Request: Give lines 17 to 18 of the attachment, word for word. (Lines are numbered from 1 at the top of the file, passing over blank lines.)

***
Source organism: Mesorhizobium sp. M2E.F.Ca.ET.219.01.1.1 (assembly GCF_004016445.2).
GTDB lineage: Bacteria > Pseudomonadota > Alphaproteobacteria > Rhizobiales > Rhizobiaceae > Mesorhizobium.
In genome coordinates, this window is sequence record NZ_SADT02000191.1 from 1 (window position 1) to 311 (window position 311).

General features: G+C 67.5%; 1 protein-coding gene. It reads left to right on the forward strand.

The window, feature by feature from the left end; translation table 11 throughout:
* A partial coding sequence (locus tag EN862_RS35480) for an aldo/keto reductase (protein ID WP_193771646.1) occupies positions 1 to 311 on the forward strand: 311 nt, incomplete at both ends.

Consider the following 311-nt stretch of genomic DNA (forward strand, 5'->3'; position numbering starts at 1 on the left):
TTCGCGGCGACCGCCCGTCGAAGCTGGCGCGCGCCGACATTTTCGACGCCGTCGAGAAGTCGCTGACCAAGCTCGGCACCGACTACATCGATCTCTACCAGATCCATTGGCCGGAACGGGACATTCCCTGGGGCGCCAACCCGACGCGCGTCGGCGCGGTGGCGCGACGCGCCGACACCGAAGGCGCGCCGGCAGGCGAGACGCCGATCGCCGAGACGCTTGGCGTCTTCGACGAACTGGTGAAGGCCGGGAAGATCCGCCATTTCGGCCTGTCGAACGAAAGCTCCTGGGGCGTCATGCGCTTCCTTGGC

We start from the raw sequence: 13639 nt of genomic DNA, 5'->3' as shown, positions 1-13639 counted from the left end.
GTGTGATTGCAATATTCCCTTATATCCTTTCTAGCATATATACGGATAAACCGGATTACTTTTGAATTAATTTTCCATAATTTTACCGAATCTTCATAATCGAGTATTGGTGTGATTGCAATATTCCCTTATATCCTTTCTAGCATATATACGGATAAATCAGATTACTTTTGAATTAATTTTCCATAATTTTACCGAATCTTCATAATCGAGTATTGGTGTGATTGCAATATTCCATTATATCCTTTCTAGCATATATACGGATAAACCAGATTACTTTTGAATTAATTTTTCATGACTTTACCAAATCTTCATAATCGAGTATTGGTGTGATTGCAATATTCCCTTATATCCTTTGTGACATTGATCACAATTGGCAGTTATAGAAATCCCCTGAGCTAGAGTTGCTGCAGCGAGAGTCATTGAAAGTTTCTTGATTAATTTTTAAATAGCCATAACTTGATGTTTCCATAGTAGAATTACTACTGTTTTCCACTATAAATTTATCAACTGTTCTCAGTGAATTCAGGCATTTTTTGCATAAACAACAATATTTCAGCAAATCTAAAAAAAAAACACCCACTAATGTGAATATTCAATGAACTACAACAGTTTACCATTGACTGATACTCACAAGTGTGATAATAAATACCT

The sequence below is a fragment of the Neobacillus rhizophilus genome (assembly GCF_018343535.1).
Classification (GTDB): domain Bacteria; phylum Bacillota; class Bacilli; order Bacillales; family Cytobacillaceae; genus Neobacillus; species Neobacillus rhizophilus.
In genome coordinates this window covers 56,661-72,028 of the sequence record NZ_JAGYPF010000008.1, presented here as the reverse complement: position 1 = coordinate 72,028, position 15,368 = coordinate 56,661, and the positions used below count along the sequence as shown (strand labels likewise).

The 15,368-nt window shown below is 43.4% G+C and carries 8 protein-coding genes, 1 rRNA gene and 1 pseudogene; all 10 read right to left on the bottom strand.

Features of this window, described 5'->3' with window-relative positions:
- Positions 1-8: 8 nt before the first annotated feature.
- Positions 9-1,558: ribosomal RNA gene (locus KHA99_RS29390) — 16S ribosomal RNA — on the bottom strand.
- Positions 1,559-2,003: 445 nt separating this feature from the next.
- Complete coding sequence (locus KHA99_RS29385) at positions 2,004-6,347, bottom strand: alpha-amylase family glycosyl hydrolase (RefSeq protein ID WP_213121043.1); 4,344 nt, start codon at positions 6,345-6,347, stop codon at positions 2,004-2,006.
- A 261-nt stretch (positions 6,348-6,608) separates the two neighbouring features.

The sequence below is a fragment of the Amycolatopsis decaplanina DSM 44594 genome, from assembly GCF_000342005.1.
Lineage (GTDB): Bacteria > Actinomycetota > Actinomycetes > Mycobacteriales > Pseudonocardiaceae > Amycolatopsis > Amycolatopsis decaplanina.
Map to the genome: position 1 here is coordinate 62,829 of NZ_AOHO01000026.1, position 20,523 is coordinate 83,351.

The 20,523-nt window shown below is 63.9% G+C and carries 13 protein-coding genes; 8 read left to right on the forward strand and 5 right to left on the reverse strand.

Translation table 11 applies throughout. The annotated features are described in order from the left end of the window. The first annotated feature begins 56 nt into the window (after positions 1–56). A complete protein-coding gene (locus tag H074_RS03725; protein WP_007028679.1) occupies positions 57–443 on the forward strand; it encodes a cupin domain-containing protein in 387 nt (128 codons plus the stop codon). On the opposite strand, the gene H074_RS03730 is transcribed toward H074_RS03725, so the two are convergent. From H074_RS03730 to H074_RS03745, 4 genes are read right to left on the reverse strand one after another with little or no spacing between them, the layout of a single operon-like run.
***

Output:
- Positions 9-1,558: ribosomal RNA gene (locus KHA99_RS29390) — 16S ribosomal RNA — on the bottom strand.
- Positions 1,559-2,003: 445 nt separating this feature from the next.